The Basics of the Windows Server 2008 Distributed File System (DFS)

Overview In this blog post, we’ll cover the basics of the Distributed File System (DFS) in Windows Server 2008, which offers users simplified access to a set of file shares and helps administrators easily maintain the file server infrastructure behind those file shares, including options for load sharing, replication and site awareness. Many File Servers…

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The Basics of Windows Server 2008 FSRM (File Server Resource Manager)

Overview FSRM (File Server Resource Manager) is a service of the File Services role in Windows Server 2008. You can use FSRM to enhance your ability to manage and monitor storage activities on your file server. The main capabilities of FSRM include: Folder Quotas File Screening Storage Reports Event Log Integration E-mail Notifications Automated Scripts…

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The Basics of Windows Server 2008 Storage Explorer

1 – What is Storage Explorer Storage Explorer is a new tool in Windows Server 2008 to help you understand how your server SAN storage is configured. It provides information about the storage fabrics (Fibre Channel and iSCSI) and also about the configuration of each server. This new tool can greatly help you understand your…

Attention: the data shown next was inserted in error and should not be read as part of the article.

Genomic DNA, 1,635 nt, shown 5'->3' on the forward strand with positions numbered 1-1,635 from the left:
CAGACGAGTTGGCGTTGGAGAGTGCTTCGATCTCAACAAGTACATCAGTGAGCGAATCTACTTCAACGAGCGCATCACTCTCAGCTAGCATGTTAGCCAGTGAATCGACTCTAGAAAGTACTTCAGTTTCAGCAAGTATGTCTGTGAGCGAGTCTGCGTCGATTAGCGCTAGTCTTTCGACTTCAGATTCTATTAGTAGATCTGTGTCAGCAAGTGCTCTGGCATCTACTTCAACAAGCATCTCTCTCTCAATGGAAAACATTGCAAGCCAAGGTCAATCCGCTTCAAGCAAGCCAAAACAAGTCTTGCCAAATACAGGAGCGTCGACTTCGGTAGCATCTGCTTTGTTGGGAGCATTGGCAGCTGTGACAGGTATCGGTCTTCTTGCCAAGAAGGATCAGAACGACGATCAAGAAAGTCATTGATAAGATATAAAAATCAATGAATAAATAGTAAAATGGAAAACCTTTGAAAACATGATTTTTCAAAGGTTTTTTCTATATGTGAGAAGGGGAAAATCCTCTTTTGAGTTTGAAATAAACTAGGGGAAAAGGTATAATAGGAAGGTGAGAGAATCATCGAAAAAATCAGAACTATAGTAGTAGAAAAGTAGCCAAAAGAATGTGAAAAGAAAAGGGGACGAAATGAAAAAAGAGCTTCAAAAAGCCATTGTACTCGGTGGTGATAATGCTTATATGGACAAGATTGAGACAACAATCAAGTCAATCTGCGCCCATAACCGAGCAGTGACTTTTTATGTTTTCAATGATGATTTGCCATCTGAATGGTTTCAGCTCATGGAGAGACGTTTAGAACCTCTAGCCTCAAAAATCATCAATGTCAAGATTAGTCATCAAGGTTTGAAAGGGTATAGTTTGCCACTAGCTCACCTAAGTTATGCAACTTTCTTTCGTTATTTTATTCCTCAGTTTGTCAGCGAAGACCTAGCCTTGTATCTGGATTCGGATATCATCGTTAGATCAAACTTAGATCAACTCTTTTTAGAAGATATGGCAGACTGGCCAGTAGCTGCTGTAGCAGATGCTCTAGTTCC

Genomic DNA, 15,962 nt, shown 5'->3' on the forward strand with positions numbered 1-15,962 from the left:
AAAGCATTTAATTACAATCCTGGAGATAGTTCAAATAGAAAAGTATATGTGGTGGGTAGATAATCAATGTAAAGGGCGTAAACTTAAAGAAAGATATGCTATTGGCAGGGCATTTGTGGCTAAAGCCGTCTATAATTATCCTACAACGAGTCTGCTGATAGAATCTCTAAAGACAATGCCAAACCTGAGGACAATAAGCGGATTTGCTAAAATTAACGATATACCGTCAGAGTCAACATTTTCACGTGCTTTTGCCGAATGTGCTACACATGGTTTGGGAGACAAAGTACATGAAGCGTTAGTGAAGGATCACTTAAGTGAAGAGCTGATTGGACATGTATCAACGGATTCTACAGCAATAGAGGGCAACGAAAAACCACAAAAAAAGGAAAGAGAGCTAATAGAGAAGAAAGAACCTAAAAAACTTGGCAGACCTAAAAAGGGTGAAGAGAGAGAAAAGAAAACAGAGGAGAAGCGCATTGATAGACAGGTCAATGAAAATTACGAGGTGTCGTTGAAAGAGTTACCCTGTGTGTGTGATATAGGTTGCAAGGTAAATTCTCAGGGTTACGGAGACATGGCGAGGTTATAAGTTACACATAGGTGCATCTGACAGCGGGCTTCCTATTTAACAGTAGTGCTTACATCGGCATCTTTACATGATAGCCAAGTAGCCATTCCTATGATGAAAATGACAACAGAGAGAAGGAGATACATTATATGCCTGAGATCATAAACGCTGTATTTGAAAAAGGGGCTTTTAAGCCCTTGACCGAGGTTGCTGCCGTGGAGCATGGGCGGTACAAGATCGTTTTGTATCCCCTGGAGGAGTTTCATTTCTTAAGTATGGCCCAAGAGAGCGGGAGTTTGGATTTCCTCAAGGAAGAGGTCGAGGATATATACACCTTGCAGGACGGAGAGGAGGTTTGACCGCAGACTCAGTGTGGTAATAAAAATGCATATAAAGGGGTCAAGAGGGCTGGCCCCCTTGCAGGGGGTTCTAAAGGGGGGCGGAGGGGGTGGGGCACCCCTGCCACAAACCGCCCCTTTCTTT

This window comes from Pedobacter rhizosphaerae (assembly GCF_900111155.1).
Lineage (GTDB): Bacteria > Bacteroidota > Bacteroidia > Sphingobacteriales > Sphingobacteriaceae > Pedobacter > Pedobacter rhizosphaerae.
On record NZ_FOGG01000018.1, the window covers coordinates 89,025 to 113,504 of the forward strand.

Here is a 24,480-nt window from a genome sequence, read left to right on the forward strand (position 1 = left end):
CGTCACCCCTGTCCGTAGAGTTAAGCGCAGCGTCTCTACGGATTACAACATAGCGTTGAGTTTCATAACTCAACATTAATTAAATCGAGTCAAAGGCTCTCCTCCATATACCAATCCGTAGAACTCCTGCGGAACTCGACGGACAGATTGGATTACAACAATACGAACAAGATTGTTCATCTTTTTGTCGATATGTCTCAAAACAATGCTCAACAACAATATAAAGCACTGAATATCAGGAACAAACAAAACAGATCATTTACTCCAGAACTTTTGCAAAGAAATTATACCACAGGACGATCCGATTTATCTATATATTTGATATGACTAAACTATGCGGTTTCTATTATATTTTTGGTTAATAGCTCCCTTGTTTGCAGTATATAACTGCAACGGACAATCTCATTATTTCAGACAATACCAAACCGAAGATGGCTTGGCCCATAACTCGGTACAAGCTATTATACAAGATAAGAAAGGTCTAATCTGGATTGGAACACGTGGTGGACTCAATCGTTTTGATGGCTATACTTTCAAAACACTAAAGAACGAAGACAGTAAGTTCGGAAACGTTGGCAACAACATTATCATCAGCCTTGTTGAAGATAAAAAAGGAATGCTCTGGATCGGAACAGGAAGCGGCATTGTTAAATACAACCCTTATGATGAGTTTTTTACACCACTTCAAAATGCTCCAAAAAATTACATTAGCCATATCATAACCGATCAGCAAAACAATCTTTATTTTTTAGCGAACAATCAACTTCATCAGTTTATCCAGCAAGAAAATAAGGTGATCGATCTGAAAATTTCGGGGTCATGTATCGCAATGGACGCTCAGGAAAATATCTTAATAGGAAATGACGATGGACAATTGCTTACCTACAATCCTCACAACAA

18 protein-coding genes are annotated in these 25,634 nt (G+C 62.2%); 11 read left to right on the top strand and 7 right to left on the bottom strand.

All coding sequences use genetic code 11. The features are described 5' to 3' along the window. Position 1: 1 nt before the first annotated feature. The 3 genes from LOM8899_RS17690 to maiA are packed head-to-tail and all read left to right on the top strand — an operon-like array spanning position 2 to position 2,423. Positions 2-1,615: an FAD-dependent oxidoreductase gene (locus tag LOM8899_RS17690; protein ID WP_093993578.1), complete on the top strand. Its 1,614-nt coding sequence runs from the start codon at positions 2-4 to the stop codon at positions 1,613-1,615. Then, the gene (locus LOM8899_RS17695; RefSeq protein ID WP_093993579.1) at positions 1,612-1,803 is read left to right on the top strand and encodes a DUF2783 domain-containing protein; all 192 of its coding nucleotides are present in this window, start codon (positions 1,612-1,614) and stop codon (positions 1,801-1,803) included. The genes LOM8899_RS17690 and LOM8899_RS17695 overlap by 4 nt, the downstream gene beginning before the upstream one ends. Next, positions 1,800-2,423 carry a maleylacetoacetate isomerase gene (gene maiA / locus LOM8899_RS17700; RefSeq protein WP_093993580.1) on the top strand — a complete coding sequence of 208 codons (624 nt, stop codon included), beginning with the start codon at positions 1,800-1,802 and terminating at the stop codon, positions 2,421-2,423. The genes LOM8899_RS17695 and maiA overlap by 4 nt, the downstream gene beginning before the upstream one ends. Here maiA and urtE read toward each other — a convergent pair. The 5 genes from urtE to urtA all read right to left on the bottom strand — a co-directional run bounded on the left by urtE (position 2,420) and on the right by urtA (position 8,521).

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The Basics of Single Instance Storage (SIS) in WSS 2003 R2 and WUDSS 2003

What is SIS Single Instance Storage (SIS) is a feature of Windows Storage Server (WSS) 2003 R2 and Windows Unified Storage Server (WUDSS) 2003 that helps save disk space by de-duplicating files. If you have two or more identical files in a volume, SIS will store a single copy of those bits, replacing the files…

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The Basics of the Virtual Disk Services (VDS)

Back in Windows 2000 Server days, managing SAN-based storage in Windows was mostly up to your SAN vendor. You would typically need to load a tool to manage your storage device (either graphical or command-line) or sometimes use a web-based application. If you had multiple storage arrays, you would likely need to handle different user…

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The Basics of the Volume Shadow Copy Service (VSS)

Back in 2001, I worked for a 300-employee company in Palo Alto as their Systems Engineer and one of the things that gave me the most headaches was backups. We had Windows Server across the board, but the backup application was from a third party, which required specific agents for SQL Server, Oracle, Exchange, etc….

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